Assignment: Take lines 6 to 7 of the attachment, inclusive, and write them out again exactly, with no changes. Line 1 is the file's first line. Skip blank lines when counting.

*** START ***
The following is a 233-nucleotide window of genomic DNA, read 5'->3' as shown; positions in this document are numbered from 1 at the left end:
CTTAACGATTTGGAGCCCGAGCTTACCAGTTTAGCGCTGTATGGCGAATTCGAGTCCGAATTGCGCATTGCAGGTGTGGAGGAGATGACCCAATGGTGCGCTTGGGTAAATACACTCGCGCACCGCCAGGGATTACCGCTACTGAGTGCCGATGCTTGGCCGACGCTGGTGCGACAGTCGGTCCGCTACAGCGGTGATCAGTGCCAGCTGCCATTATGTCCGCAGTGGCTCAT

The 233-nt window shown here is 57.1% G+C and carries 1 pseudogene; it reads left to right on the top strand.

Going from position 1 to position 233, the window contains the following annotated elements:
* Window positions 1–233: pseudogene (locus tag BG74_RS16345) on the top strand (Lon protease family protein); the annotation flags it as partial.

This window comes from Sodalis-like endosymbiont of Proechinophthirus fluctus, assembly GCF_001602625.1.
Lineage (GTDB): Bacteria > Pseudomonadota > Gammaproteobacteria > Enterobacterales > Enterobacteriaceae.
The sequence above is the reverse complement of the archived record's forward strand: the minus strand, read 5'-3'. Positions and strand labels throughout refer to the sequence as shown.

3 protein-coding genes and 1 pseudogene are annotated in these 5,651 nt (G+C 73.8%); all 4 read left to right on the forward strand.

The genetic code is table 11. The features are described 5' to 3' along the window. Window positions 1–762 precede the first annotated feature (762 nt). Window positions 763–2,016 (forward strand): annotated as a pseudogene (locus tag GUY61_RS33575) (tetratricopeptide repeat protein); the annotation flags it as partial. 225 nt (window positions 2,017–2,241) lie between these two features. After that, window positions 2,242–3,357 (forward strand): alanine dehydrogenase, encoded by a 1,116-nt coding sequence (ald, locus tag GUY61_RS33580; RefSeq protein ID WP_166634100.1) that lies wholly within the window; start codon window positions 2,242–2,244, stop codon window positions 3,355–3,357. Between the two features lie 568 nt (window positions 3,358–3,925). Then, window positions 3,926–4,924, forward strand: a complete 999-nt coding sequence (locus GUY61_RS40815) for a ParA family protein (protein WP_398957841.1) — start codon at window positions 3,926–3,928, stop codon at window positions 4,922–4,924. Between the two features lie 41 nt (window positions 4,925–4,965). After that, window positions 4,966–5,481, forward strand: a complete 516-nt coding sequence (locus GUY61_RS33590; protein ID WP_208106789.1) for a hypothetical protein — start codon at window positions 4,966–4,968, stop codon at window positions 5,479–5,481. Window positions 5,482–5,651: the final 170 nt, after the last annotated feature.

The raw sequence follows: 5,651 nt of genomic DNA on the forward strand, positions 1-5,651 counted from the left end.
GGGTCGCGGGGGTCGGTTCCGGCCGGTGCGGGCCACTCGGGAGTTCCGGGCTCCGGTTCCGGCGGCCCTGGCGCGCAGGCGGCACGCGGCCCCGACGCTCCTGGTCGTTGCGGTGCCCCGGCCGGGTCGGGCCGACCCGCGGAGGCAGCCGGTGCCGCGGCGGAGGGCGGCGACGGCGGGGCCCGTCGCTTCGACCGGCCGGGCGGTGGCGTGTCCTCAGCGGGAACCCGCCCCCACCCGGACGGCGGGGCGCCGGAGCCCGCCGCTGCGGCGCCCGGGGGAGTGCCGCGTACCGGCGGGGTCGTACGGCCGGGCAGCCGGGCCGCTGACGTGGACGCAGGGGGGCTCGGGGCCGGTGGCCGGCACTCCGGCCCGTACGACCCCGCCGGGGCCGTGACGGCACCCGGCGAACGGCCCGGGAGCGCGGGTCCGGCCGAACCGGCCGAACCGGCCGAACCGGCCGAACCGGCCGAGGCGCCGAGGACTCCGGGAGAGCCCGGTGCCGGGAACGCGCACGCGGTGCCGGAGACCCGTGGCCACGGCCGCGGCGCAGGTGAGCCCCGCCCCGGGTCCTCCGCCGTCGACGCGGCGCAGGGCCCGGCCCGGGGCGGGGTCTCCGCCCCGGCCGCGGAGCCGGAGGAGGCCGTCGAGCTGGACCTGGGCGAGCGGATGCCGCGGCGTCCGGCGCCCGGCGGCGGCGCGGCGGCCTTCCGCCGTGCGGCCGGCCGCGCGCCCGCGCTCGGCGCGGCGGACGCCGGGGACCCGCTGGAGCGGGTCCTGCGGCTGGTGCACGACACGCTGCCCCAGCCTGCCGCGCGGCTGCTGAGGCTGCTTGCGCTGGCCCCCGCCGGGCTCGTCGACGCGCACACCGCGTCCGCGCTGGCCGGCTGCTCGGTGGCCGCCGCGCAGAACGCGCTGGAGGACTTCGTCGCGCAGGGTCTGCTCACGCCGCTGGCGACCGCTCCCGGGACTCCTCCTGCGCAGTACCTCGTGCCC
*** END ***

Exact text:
This window comes from Sodalis-like endosymbiont of Proechinophthirus fluctus, assembly GCF_001602625.1.
Lineage (GTDB): Bacteria > Pseudomonadota > Gammaproteobacteria > Enterobacterales > Enterobacteriaceae.